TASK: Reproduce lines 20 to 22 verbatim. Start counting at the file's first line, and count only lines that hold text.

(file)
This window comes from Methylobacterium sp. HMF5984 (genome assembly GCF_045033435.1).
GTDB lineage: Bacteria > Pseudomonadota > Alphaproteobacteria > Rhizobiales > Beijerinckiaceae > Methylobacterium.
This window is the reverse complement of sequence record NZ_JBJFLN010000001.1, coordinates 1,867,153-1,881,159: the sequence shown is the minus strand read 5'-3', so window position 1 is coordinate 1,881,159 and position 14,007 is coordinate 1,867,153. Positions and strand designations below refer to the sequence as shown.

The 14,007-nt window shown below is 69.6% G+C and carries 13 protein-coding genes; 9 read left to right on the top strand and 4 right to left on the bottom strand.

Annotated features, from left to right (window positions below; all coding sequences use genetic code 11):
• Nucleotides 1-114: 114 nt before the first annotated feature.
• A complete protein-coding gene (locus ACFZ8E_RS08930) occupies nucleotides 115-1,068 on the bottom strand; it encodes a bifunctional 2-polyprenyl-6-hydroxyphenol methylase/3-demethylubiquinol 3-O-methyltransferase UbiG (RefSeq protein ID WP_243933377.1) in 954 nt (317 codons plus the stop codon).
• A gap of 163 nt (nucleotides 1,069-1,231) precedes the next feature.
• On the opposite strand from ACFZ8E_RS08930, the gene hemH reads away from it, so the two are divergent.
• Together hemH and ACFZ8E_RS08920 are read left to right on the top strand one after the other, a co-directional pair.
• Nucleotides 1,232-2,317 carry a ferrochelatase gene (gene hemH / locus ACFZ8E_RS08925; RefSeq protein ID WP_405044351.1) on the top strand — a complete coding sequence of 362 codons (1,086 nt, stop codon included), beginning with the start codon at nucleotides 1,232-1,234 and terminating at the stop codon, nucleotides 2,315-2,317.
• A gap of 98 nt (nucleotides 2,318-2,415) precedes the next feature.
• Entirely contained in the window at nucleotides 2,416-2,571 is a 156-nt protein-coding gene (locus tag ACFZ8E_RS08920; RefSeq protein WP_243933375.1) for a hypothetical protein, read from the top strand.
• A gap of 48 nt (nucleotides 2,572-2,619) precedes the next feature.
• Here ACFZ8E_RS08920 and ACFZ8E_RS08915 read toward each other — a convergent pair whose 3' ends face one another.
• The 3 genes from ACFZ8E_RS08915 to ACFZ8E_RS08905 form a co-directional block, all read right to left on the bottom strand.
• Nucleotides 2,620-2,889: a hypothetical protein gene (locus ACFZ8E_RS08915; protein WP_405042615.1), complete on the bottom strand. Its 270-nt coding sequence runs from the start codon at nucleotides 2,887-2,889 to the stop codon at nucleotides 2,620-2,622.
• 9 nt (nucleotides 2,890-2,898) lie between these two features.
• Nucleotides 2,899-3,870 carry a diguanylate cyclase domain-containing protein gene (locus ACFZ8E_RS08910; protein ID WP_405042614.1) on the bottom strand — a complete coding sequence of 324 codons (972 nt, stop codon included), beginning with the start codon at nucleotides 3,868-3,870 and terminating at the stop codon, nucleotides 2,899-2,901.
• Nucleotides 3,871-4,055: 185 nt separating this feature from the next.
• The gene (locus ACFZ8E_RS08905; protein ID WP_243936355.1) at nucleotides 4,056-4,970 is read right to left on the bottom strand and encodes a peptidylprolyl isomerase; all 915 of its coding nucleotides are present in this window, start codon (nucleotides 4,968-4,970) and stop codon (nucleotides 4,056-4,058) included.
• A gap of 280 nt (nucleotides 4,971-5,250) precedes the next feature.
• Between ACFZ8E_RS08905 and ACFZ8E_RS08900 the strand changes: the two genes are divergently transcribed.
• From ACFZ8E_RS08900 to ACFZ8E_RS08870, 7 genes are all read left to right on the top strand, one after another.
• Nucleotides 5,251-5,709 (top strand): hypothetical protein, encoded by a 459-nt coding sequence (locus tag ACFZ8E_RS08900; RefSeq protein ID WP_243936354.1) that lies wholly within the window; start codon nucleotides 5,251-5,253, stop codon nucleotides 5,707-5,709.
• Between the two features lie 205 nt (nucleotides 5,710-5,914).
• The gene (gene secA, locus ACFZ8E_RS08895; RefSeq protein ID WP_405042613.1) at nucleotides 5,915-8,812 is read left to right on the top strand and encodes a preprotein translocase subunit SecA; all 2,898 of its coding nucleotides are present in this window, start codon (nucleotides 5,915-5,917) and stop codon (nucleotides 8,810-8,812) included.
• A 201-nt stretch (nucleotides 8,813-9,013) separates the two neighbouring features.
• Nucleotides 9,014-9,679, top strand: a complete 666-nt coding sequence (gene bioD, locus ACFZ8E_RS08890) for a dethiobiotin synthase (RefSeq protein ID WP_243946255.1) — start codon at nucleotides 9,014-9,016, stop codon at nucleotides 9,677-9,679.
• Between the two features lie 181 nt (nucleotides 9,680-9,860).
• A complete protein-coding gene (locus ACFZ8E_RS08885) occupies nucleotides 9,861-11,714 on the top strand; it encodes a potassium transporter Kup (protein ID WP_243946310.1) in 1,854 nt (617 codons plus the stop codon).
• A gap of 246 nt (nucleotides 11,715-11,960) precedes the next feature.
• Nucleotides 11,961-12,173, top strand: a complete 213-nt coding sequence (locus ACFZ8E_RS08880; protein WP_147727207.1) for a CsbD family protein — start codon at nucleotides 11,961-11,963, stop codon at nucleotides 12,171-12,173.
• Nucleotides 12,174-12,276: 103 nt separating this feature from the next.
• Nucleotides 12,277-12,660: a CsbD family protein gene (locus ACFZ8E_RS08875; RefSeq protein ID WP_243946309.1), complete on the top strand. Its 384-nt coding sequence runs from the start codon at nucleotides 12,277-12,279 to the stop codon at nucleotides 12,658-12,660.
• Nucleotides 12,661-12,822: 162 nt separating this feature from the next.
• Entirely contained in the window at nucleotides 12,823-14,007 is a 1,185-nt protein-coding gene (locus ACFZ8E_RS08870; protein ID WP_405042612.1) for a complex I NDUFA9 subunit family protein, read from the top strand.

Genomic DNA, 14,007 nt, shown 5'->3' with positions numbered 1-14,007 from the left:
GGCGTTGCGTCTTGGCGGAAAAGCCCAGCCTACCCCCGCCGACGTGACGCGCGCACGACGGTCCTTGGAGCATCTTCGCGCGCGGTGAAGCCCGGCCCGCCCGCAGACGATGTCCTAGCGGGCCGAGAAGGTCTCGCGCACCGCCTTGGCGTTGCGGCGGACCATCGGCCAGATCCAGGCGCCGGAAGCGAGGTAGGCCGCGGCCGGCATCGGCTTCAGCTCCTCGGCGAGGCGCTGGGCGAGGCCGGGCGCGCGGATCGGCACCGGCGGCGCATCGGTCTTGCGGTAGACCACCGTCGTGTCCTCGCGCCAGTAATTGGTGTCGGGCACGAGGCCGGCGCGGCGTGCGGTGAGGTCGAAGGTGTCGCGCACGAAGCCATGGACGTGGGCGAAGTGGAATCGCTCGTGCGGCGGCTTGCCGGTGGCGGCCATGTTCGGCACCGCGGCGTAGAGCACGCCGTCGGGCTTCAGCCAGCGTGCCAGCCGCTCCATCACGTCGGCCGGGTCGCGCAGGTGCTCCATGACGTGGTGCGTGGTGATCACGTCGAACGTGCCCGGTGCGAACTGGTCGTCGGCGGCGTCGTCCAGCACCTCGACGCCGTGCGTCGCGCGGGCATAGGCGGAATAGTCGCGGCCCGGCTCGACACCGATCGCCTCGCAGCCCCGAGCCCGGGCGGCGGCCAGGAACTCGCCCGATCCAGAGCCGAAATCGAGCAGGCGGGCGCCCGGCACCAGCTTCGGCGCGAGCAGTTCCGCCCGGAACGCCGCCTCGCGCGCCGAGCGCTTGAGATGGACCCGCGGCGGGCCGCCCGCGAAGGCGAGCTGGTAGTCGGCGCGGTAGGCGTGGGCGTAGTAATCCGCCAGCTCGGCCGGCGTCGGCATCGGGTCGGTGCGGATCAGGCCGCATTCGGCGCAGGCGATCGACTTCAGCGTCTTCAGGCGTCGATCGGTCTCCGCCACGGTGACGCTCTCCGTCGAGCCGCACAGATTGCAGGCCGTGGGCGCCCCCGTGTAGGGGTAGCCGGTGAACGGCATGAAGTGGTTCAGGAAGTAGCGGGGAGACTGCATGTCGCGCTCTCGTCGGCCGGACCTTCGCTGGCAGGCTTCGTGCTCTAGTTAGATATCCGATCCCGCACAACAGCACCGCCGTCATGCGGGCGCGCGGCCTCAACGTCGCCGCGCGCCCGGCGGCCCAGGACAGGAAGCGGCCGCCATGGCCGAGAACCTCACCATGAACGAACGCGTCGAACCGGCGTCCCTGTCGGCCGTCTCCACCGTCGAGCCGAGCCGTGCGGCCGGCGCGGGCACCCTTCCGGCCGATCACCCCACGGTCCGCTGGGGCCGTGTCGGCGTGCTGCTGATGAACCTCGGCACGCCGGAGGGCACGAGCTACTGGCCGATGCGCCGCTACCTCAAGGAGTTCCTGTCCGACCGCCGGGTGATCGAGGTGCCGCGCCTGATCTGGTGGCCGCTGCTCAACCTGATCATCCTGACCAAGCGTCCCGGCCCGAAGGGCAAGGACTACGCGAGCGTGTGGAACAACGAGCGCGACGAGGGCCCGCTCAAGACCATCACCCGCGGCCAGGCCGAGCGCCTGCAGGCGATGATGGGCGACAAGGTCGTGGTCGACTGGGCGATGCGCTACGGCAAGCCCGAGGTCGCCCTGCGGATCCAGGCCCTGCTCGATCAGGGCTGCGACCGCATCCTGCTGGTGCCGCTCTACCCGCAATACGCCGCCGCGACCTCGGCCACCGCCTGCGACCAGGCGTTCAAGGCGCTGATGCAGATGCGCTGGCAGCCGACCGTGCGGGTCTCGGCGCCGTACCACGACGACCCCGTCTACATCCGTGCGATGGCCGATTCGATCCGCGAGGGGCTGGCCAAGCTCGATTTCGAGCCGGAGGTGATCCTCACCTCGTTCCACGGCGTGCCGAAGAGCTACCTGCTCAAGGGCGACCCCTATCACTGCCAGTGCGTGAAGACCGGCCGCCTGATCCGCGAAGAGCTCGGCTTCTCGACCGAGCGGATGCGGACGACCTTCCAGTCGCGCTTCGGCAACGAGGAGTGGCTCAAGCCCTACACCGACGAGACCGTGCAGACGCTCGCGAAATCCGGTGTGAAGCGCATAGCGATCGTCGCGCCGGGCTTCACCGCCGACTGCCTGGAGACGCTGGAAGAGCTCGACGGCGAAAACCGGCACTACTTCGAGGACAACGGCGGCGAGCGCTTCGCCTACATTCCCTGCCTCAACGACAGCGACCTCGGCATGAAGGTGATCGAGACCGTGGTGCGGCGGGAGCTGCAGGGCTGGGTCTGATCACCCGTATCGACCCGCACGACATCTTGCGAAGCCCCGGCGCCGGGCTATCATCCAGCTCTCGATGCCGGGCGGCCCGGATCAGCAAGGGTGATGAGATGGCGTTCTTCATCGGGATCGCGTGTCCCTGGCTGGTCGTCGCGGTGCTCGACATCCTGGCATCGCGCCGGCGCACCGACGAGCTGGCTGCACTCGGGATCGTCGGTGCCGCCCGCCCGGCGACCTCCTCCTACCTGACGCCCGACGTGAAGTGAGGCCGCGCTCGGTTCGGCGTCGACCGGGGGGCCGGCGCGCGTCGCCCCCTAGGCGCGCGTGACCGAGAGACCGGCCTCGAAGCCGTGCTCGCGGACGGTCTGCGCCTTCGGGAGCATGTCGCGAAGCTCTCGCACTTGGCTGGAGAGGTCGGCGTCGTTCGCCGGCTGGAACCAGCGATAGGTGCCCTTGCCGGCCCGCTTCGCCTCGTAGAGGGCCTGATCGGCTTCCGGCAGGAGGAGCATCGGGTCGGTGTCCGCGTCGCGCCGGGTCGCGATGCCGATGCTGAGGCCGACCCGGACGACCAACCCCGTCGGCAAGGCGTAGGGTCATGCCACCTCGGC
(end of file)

• Nucleotides 3,871-4,055: 185 nt separating this feature from the next.
• The gene (locus ACFZ8E_RS08905; protein ID WP_243936355.1) at nucleotides 4,056-4,970 is read right to left on the bottom strand and encodes a peptidylprolyl isomerase; all 915 of its coding nucleotides are present in this window, start codon (nucleotides 4,968-4,970) and stop codon (nucleotides 4,056-4,058) included.
• A gap of 280 nt (nucleotides 4,971-5,250) precedes the next feature.